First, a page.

Every day, I see these beautiful young women on television, destroying their natural beauty. They get fillers, implants, nips, tucks, stretching and smoothing.
When I look at their “before”, I am in awe of their natural beauty. When I look at them “after”, I see a strange face and a false body…a facade…a severe lack of self-confidence.
They were already beautiful, so why did they feel the need to “improve”?
Society? Demons from their past? Those kids in school who made fun of their big nose? …aka. BULLIES!!
Even though they’ve grown into that big nose, the hurt of those kid’s comments stuck with them for life.
Their reflection comes by way of a broken mirror, a distorted version of what they truly look like.
And they think, “All I need is a nose job, and I’ll finally be confident in myself!”
Then, once the nose job is done, so follows the breast implants, tummy tuck, lip fillers, cheek implants, botox…
It’s never enough
Why can’t they understand that they are beautiful, regardless of who bullied them in the past, or that they don’t look exactly like some celebrity they admire?
SPOILER ALERT!! – Those celebrities are ALWAYS photo shopped. And, when they’re in person, they had a team of stylists, makeup artists, not to mention cinching undergarments, and other tricks to make them appear “perfect”.
Trying to aspire to a false reality will never bring you happiness…never.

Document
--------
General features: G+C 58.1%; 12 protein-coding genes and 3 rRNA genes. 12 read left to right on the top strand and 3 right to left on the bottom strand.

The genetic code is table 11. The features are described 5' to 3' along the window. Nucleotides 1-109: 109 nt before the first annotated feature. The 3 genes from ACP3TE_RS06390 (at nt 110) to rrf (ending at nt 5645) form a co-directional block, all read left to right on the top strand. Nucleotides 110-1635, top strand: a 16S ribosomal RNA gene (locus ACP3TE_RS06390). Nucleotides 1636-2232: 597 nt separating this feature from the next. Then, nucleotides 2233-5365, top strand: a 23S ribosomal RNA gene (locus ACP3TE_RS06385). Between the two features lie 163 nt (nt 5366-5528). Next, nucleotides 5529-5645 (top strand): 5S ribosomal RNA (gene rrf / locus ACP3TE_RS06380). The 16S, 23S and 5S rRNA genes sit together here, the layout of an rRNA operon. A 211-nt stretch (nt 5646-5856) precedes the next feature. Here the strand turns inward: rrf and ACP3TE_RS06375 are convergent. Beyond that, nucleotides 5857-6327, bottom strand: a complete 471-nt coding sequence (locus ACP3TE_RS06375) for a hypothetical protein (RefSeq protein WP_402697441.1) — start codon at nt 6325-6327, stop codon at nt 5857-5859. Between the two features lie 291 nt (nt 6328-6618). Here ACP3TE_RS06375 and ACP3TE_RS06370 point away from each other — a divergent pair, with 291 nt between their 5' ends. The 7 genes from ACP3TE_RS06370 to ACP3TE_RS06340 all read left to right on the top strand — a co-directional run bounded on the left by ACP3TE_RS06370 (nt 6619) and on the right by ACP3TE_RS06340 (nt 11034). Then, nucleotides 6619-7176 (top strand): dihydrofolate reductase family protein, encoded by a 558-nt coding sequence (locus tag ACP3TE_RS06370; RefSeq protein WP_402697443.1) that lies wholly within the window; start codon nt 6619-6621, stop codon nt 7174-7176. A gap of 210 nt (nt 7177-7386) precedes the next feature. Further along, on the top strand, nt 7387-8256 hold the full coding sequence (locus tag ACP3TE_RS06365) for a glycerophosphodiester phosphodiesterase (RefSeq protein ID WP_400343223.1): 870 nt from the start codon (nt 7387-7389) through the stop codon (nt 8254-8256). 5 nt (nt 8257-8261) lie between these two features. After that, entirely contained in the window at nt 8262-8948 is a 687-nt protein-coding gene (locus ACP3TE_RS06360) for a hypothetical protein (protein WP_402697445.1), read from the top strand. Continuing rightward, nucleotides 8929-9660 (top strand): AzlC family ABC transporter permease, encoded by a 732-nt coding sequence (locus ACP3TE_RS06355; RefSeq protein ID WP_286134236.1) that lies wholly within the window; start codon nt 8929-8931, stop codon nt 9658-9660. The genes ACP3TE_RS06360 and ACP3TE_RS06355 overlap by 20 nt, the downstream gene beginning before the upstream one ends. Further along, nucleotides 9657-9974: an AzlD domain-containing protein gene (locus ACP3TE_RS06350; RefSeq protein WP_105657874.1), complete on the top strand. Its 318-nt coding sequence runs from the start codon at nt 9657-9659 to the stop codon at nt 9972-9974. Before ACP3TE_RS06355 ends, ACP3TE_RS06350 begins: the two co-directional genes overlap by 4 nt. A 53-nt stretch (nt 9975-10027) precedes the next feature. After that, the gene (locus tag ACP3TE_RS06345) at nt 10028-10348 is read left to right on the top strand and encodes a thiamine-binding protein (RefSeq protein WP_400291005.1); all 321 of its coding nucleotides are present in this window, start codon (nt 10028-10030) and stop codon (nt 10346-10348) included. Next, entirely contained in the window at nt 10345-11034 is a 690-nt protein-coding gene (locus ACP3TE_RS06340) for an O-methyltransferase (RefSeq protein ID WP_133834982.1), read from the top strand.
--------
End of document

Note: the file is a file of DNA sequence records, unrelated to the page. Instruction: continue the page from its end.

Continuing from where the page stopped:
To be fair, there are certain circumstances that may require a little assistance to get things in order, but that’s not who I am referring to.
I commend those celebrities who chose to Age with Grace. Embrace their wrinkles and wear them with pride!
Emma Thompson immediately comes to mind. She is stunning. Her face speaks of a rich history, and her confidence is evident.
My mom is not a celebrity, but she is my prime example of Aging with Grace. She is undeniably gorgeous! Everyone I know has commented, at one time or another.
She once told me that she loves the lines in her face, because every one started out as a smile.
That stuck with me
Sure, I have my own insecurities, parts of my body I wish were smaller, tighter. I’m nearly 40, and my face is beginning to change. But, I will never alter it.
It is my face. It has seen me through the good and the bad.
The skin around my eyes scrunches when I smile. I’m sure wrinkles are soon to follow, but I will embrace them, for they are authentically me.
I like me.
I’m not perfect, but who is?!
A plastic version of one’s self is nothing more than a mask. Why are you hiding? Surely, surgery won’t resolve what troubles you so.
There are other avenues, ones that target the REAL reason for your lack of self-esteem, your insatiable need for “perfection”.
I encourage you, reach out and find another solution, one that will bring you true resolve.
Creating a mask won’t fix the underlying issues.
You need to go much deeper than where a scalpel can reach.